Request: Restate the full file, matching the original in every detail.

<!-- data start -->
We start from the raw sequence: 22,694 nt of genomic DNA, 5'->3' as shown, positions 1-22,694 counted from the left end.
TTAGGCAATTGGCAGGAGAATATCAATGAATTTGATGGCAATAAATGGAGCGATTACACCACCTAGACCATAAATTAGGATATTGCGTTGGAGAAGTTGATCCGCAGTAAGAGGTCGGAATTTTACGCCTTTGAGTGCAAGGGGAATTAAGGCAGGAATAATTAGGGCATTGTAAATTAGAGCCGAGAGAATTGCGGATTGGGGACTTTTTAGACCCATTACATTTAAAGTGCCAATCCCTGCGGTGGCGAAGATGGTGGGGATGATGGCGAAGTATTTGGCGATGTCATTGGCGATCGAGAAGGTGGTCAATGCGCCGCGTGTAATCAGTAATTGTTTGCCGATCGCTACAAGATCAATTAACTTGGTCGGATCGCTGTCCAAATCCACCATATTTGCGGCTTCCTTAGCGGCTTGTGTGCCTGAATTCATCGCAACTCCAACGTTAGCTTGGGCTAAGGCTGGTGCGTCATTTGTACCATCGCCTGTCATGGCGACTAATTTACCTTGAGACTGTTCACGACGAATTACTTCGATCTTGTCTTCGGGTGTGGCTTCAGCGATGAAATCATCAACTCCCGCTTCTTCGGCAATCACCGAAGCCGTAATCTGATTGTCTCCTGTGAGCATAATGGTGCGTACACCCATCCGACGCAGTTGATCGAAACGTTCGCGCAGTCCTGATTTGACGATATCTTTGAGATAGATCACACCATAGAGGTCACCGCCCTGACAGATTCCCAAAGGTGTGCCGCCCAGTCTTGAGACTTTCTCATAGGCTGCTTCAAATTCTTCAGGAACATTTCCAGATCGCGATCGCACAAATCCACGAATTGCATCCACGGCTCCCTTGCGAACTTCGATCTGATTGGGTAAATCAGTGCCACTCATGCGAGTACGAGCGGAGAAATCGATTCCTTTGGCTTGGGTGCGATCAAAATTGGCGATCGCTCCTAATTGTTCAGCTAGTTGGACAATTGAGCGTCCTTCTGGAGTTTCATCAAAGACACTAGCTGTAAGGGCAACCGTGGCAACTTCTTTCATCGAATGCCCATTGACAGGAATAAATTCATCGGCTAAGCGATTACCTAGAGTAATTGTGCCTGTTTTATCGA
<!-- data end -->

We start from the raw sequence: 22,694 nt of genomic DNA, 5'->3' as shown, positions 1-22,694 counted from the left end.
TTAGGCAATTGGCAGGAGAATATCAATGAATTTGATGGCAATAAATGGAGCGATTACACCACCTAGACCATAAATTAGGATATTGCGTTGGAGAAGTTGATCCGCAGTAAGAGGTCGGAATTTTACGCCTTTGAGTGCAAGGGGAATTAAGGCAGGAATAATTAGGGCATTGTAAATTAGAGCCGAGAGAATTGCGGATTGGGGACTTTTTAGACCCATTACATTTAAAGTGCCAATCCCTGCGGTGGCGAAGATGGTGGGGATGATGGCGAAGTATTTGGCGATGTCATTGGCGATCGAGAAGGTGGTCAATGCGCCGCGTGTAATCAGTAATTGTTTGCCGATCGCTACAAGATCAATTAACTTGGTCGGATCGCTGTCCAAATCCACCATATTTGCGGCTTCCTTAGCGGCTTGTGTGCCTGAATTCATCGCAACTCCAACGTTAGCTTGGGCTAAGGCTGGTGCGTCATTTGTACCATCGCCTGTCATGGCGACTAATTTACCTTGAGACTGTTCACGACGAATTACTTCGATCTTGTCTTCGGGTGTGGCTTCAGCGATGAAATCATCAACTCCCGCTTCTTCGGCAATCACCGAAGCCGTAATCTGATTGTCTCCTGTGAGCATAATGGTGCGTACACCCATCCGACGCAGTTGATCGAAACGTTCGCGCAGTCCTGATTTGACGATATCTTTGAGATAGATCACACCATAGAGGTCACCGCCCTGACAGATTCCCAAAGGTGTGCCGCCCAGTCTTGAGACTTTCTCATAGGCTGCTTCAAATTCTTCAGGAACATTTCCAGATCGCGATCGCACAAATCCACGAATTGCATCCACGGCTCCCTTGCGAACTTCGATCTGATTGGGTAAATCAGTGCCACTCATGCGAGTACGAGCGGAGAAATCGATTCCTTTGGCTTGGGTGCGATCAAAATTGGCGATCGCTCCTAATTGTTCAGCTAGTTGGACAATTGAGCGTCCTTCTGGAGTTTCATCAAAGACACTAGCTGTAAGGGCAACCGTGGCAACTTCTTTCATCGAATGCCCATTGACAGGAATAAATTCATCGGCTAAGCGATTACCTAGAGTAATTGTGCCTGTTTTATCGA